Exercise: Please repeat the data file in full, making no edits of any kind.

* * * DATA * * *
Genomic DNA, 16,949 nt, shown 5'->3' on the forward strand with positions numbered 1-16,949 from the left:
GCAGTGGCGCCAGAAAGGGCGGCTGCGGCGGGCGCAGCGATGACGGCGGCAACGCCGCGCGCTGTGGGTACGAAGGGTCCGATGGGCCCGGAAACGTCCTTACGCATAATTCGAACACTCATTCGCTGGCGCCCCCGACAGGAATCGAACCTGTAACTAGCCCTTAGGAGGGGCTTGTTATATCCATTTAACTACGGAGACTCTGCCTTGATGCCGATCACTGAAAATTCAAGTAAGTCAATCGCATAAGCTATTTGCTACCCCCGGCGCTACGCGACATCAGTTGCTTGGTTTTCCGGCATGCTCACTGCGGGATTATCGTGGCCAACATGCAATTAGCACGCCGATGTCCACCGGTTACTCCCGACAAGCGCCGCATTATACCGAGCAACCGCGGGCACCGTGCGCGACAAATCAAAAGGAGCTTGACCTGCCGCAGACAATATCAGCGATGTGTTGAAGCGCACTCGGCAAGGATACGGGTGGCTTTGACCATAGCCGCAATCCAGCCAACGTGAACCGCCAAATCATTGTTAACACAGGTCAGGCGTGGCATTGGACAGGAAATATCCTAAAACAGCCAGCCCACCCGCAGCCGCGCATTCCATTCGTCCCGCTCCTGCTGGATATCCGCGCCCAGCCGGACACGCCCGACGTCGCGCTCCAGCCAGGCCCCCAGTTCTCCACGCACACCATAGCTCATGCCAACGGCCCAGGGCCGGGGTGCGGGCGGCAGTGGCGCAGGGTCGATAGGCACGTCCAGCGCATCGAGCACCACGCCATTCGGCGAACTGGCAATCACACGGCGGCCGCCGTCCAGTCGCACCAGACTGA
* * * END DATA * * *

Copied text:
Genomic DNA, 16,949 nt, shown 5'->3' on the forward strand with positions numbered 1-16,949 from the left:
GCAGTGGCGCCAGAAAGGGCGGCTGCGGCGGGCGCAGCGATGACGGCGGCAACGCCGCGCGCTGTGGGTACGAAGGGTCCGATGGGCCCGGAAACGTCCTTACGCATAATTCGAACACTCATTCGCTGGCGCCCCCGACAGGAATCGAACCTGTAACTAGCCCTTAGGAGGGGCTTGTTATATCCATTTAACTACGGAGACTCTGCCTTGATGCCGATCACTGAAAATTCAAGTAAGTCAATCGCATAAGCTATTTGCTACCCCCGGCGCTACGCGACATCAGTTGCTTGGTTTTCCGGCATGCTCACTGCGGGATTATCGTGGCCAACATGCAATTAGCACGCCGATGTCCACCGGTTACTCCCGACAAGCGCCGCATTATACCGAGCAACCGCGGGCACCGTGCGCGACAAATCAAAAGGAGCTTGACCTGCCGCAGACAATATCAGCGATGTGTTGAAGCGCACTCGGCAAGGATACGGGTGGCTTTGACCATAGCCGCAATCCAGCCAACGTGAACCGCCAAATCATTGTTAACACAGGTCAGGCGTGGCATTGGACAGGAAATATCCTAAAACAGCCAGCCCACCCGCAGCCGCGCATTCCATTCGTCCCGCTCCTGCTGGATATCCGCGCCCAGCCGGACACGCCCGACGTCGCGCTCCAGCCAGGCCCCCAGTTCTCCACGCACACCATAGCTCATGCCAACGGCCCAGGGCCGGGGTGCGGGCGGCAGTGGCGCAGGGTCGATAGGCACGTCCAGCGCATCGAGCACCACGCCATTCGGCGAACTGGCAATCACACGGCGGCCGCCGTCCAGTCGCACCAGACTGA